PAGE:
An interesting order from the Great Eastern Railway was for ten 4-2-2s In 1881-2. All wheels had inside frames, the outside cylinders were 18in x 24in and the driving wheels 7ft 6in diameter which were the largest wheels ever used on the GER. The locomotives were designed by Massey Bromley. An unusual feature was the bogie which had large wheels.. The crosshead was of the single slide bar type. They were short-lived being broken up in the 1890s.

A large order for 4-6-0s was fulfilled in 1889-91 for the Cordoba Railway in the Argentine. They had 16in x 22in cylinders and 4 ft diameter coupled wheels. Five were lost at sea and replacements had to be built.

In 1894 three Meyer 0-6-6-0 locomotives were built for the Anglo-Chilean Nitrate and Railway Company, with four outside cylindere 14in x 18in and 2ft 10¾ diameter wheels. A Kitson-Meyer articulated type was designed similar to the Meyer, but with the cylinders each facing the centre and the tank carried on the framing instead of on the bogies Two were built in 1903 for the Rhodesian Railways. They were 0-6-6-0, with 15in x 23in  cylinders and 3ft 6¾in diameter wheels. In 1904 three with the same wheel arrangement were built for the Jamaica Government Railways, Over fifty Kitson-Meyer locomotives wer built including two for the Great Southern Railway of Spain which were 2-8-8-0 with 4 ft wheels. It was estimated these locomotives could haul 449 tons at 10 mph up a gradient of 1 in 50. Most of type of locomotive were built from 1903 to 1913 and the last two were sent to the Girardot Railway in 1935, these being 2-8-8-2s. Lowe considered that the notion of articulation may have come from the construction of steam tenders for the GNR when Sturrock was in charge..

Some special Kitson-Meyer 0-8-6-0s were built for the Argentine Trans-Andine Railway. These were metre gauge, for rack and adhesion: there were four cylinders for the normal adhesion working and two for rack.

The firm was involved with Everard Calthrop's 2ft 6in gauge Barsi Light Railway in India and supplied 0-8-4T and 4-8-4T locomotives whilst Leeds Forge supplied the rolling stock. An exhibition was arranged of Calthrop's system at Newlay in Leeds in 1897: Rutherford, Backtrack, 2007, 21, 437.

Steam rail motor units were constructed for the Belfast & County Down Railway, one for the South Australian Government Railway, six for the South Eastern & Chatham Railway, two for Madras and one for the Central South African Railway. The Kitson-Still locomotive was an interesting attempt to be build a combined cycle (internal combustion and steam) locomotive. The last substantial order was for twelve D11/2 for the LNER for use in Scotland. Less than 100 locomotives were built between 1925 and 1938 when the firm failed. The overall output was between 5500 (Lowe) and 6000 locomotives (Carpenter).

Clark, E.F. Kitsons of Leeds. Rly Wld, 1984, 45, 6-9.
Clark, E.F. A very special family birthday. Rly Mag., 1989, 135, 292-6.
Contains a "family tree" of the relationships between the various locomotive manufacturers and their works in the Leeds area. author was related to the founder of the firm: James Kitson (the article includes a portrait of him). James Kitson had been influenced to enter locomotive manufacture by reading Nicholas Wood's Treatise on railways. The original engineering expertise was provided by Charles Todd. Notes that R.C. Parsons, elder brother of Charles Parsons, was a Partner in the firm and that Charles Parsons worked in the Airedale Foundry on two projects: his rocket torpedo engines and his epicycloidal high-speed steam engines. Notes on the Kitson-Meyer and Kitson-Still types and how the firm failed to take on Garratt's ideas yet built two in 1938 for the Surrey Border & Camberley Miniature Railway (10¼ gauge).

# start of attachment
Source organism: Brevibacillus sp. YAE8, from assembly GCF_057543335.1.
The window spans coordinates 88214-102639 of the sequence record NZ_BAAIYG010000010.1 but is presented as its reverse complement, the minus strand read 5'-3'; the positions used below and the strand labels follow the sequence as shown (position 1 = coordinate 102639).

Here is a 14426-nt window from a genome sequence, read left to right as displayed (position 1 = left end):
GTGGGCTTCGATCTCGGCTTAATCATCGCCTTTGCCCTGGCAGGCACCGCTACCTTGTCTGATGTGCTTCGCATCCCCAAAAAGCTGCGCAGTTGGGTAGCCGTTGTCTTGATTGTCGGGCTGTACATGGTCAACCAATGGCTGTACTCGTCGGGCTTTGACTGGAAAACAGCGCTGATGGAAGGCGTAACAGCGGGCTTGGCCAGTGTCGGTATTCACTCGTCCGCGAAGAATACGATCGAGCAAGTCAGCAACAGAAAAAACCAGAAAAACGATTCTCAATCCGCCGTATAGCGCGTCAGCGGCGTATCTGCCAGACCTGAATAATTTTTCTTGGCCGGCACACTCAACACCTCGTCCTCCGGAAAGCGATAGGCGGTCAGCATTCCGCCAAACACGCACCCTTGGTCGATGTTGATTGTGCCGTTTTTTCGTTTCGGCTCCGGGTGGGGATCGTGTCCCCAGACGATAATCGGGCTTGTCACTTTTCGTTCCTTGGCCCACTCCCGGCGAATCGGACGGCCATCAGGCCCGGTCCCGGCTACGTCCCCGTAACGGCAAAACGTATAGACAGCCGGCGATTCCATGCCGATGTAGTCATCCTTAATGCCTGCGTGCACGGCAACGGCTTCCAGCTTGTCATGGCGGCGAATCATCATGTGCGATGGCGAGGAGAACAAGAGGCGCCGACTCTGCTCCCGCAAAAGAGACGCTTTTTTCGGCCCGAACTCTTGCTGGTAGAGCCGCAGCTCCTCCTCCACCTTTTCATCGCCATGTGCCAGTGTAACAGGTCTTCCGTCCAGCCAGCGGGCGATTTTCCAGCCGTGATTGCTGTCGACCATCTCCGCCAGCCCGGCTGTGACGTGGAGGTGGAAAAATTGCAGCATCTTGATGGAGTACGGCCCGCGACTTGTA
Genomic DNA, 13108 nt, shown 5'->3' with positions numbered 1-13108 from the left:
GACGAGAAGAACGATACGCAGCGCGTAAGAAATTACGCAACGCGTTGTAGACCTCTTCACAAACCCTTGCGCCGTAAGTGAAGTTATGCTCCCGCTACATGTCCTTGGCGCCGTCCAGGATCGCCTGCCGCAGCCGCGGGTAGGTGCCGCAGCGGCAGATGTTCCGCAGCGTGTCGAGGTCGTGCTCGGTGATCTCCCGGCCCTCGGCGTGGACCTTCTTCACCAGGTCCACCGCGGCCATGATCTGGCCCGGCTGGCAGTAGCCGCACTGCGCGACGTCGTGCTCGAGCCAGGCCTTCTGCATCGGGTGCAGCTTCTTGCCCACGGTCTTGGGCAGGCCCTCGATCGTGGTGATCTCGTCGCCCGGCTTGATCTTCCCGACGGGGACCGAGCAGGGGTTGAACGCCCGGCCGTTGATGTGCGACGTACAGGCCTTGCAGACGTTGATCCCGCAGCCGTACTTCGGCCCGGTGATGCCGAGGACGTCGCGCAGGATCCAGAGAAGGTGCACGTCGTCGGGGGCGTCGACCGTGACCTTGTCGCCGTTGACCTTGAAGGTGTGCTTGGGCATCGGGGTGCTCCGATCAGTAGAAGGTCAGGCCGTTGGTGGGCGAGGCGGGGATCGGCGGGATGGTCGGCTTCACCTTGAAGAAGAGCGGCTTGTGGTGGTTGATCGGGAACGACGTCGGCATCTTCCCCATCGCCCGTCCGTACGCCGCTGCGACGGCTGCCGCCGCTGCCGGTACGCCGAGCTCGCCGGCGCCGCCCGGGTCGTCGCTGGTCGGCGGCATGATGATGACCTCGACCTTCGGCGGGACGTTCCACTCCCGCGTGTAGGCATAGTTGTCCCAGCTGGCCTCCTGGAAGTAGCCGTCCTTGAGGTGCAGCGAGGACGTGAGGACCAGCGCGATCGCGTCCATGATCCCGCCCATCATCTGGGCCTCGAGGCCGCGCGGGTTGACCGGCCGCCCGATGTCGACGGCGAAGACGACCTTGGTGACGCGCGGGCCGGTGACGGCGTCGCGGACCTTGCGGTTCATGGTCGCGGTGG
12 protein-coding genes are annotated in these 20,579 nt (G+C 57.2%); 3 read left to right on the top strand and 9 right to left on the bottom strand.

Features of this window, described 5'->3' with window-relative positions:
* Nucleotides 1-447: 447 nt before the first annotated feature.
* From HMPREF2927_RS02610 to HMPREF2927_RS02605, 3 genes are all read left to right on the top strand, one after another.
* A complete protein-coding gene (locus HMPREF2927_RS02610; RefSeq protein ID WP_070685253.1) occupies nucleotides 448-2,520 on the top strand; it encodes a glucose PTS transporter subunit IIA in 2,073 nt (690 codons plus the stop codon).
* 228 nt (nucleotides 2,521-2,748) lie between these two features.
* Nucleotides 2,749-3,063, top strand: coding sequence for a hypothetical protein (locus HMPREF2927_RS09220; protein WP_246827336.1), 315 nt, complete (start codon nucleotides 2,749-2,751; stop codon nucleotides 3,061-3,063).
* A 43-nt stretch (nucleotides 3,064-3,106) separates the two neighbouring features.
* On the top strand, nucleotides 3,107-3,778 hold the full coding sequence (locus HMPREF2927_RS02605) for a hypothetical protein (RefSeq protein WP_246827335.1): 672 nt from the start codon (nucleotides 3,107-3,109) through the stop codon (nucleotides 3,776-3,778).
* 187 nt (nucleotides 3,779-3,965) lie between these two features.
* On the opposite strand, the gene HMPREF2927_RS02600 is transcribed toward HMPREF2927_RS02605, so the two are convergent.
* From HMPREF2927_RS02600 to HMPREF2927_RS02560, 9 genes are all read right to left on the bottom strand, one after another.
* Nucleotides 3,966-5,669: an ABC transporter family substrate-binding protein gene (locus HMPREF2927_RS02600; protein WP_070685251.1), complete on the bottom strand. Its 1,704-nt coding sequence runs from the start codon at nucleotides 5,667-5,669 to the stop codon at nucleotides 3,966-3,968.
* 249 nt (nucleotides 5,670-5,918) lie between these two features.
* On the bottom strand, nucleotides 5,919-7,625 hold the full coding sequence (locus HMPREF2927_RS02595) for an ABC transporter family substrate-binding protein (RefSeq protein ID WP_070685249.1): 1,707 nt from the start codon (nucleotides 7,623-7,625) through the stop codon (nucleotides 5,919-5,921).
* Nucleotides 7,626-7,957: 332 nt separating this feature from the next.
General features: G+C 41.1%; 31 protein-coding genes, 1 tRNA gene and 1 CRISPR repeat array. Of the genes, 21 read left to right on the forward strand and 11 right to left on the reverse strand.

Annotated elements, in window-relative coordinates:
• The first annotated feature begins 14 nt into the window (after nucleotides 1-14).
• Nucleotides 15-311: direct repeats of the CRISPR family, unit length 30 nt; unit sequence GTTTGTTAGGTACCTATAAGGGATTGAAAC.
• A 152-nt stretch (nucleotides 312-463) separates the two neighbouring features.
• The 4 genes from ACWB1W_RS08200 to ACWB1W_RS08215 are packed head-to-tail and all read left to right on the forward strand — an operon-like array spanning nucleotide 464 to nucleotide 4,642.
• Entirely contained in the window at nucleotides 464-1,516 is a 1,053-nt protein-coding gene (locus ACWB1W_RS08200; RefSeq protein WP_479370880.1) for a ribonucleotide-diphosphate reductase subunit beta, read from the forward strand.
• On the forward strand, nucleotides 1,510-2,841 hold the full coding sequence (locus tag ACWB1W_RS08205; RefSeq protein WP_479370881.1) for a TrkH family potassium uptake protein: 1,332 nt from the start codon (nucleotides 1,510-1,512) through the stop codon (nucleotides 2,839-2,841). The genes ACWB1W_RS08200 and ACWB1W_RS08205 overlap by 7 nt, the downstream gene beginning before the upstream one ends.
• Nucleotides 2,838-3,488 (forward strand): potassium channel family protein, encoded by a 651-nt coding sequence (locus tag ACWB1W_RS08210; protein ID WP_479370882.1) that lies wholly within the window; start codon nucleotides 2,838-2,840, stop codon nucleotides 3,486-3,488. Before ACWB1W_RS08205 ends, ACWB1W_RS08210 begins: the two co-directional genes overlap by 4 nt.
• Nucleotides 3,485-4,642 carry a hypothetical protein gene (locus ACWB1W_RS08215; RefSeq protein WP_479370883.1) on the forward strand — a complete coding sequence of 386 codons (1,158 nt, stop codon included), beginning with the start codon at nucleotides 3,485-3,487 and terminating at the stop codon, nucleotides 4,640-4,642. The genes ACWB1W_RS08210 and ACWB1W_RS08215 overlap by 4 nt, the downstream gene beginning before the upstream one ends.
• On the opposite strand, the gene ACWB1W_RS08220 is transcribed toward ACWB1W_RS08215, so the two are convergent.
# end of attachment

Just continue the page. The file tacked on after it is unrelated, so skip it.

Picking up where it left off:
Duffy, M.C. The Still engine and railway traction. Trans. Newcomen Soc.,1987/88, 59, 31-53. Disc.: 53-9..
D.R. Carling (53-4) had seen the Kitson-Still locomotive under construction whilst he was at Kitson's and observed the lack of finance for the project. G.W. Carpenter (55) noted that the specific gravity of the fuel was 0.95 and that extensive trials had been conducted under Gresley's authority, E.F. Clark (55-9) noted that E. Kitson Clark had been his grandfather (who had been a Member of the Newcomen Society) and gave a concise history of the company which had been founded by James Kitson.
Hunt, David. Locomotive builders to the Midland Railway. Midland Record, (21), 111-26.
Kitson was a significant supplier mainly of early Midland Railway locomotives: Hunt did not cite his sources.
Johnston, Norman. Locomotives of the GNRI. Colourpoint, 1999.
Notes that Kitson, Thompson, Hewitson supplied Bridges Adams-type light locomotives to the Londonderry & Enniskillen Railway in 1852.
Kitson Clark, E. Kitsons of Leeds 1837-1937. Locomotive Publishing Co, 1938, l85p.
Rolt, L.T.C. A Hunslet hundred: one hundred years of locomotive building by the Hunslet Engine Company. 1964.
Rutherford, Michael. What's in a name? Kitson's of Leeds (Railway reflections [No. 38]). Baccktrack, 1998, 12. 97-103.
The firm produced 5,400 locomotives over 101 years, and could trace its origins back to James Kitson and Charles Todd to supply locomotive components in 1836. illus.: An early Kirtly Midland Railway 0-6-0 no 421; LYR no 865 Prince of Wales; demonstrator Tasmania which was purchased by the Victoria State Railway, Australia; 0-4-0 shunter no 196 purchased by the Buenos Ayres Great Southern Railway; A steam tram on the Port Stewart tramway; Kitson railcar on the Belfast and County Down railway (BCDR); small light locomotive on the Cork and Muskerry light railway; Kitson loco designed for the Barsi Light railway; Kitson-Meyer as modified by the CME, P.C. Dewhurst, of the Jamaican Government Railway; one of three Kitson specials made to work the Pwllyrhebog Incline; A Lambton Railway 0-6-2T no 29 now working on the North Yorkshire Moors; An Airedale Foundry made Atlantic for the LBSCR.

Individual locomotives

The only "single" engine on the Waterford, Limerick and Western Railway. Rly Mag., 1900, 7, 547.
Kitson 2-2-2 which had been exhibited at the Dublin International Exhibition in 1865. It had 6ft driving wheels and 15 x 22in cylinders.